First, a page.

With that said, I'm disappointed that the Spokesperson is either poorly informed or disingenuous in suggesting that Matt Hoh's appointment was of a very rare type and was not a 3161 position like those in Iraq. I've heard the Limited Non-Career positions in Afghanistan referred to as "3161s" (by people trying to fill them). Having not read the underlying legislation, I don't know whether LNC hiring in Afghanistan is based on a different authority than that in Iraq, but the talk about a "civilian surge" in Afghanistan - and the job announcements posted to USAJOBS indicate that if this type of appointment is now rare in Afghanistan that may not continue to be true in the future.

jc said...

Should have mentioned earlier that the Washington Post story does point out that he was on a limited non career appointment. You have to read to the third page (on the internet) to find that out, but it's there.

Rob said...

Most of the S/CRS and even S/SRAP people I have met have expressed openly how much they don't want to be in-country.

That attitude persists today in my ny gig where I interact with SRAP personnel everyday of the week. As recently as 45 minutes ago.

Does that mean FSO's like yourself are the exception, and not the rule? I would hope not, I can only go off what I have seen (which is 4 deployments in multiple theaters, including HOA).

Alison said...

Great post, thank you. There is indeed a large difference between giving up a long-term career and resigning from a temporary position. For the same reason, though, I suspect that there are career FSOs who felt the same way as Hoh but were not willing to abandon their careers in order to make a public statement about it. I hope that such people will make good use of the dissent channel.

Anonymous said...

YES! As an FSO who was forced to do 20 months and 73,000 Non-Immigrant Visa adjudications in two visa mills on two continents before getting his ass kicked on a semi-weekly basis by Ambassador Ricciardone for a typo in the 12th paragraph of a cable, Matthew Hoh, while a brave man doing an important job, obviously was not cut out for work as a "Foreign Service Officer.' The one thing they teach you in A-100 is that if you quit, it's a one-day story. Stay in, write a dissent cable, and you actually might change things.

Anonymous said...

Good Morning,

I realize this is a bit dated but I came across your blog while searching for something completely unrelated and I have heard all too many FSO feel the need to point out that Matt was not an official FSO. Can you explain why this is so important because I have never really been able to grasp it?

I have known Matthew for many years and, with all due respect, find your need to categorize him as "not an FSO" offensive. It smacks of the typical FSO elitist attitude that is so pervasive and so unfortunate.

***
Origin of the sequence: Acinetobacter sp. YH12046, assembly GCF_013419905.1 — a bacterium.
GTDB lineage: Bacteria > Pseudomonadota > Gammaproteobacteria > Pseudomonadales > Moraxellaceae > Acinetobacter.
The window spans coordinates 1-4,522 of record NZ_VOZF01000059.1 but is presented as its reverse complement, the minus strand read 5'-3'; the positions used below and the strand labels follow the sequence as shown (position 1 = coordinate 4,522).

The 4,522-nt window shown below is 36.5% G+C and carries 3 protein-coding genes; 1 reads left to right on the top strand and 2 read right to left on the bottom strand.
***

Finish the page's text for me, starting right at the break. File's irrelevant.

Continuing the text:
You wrote: "I am not saying we shouldn't make such hires. I have not yet served in Afghanistan, so I can't judge what he experienced or his analysis of it. But I can say that he is not someone who took the written and then oral exam, who went through A-100, who did a consular tour whether he was consular coned or not." Perhaps I misread your tone and if so I apologize.

Matt may not have taken the exam or gone through A-100 but he is brilliant - I can tell you that - having known him for more than 10 years. Also, I might respectfully ask if you have gone through Marine Basic Training or received a metal of honor for commanding 200 men and women in a war zone or seen several of your closest friends blown up in front of you...or cleaned the car of one of your soldiers that committed suicide because he was discharged from the Marines for having depression.

My point is that it should not matter whether or not he went through A-100. I would argue that his intellect and experience more than qualified him to serve in an Foreign Service designated post. He is an American citizen that served the United States in many different capacities and he (and his resignation) should be treated by the diplomatic community with respect, even if you disagree with his beliefs.

Digger said...

I have no doubt of his intellect or his devotion to service. That was never my point. You are correct that I have never gone through Marine basic training or done many of the things he has. Which is why, even though I could serve as part of a Marine unit in a PRT, I would never call myself a Marine. My particular concern when I wrote this was that by identifying himself as a Foreign Service Officer when he resigned, he would reopen the floodgaes of all of the critics of the Foreign Service who think we are afraid to serve in dangerous places.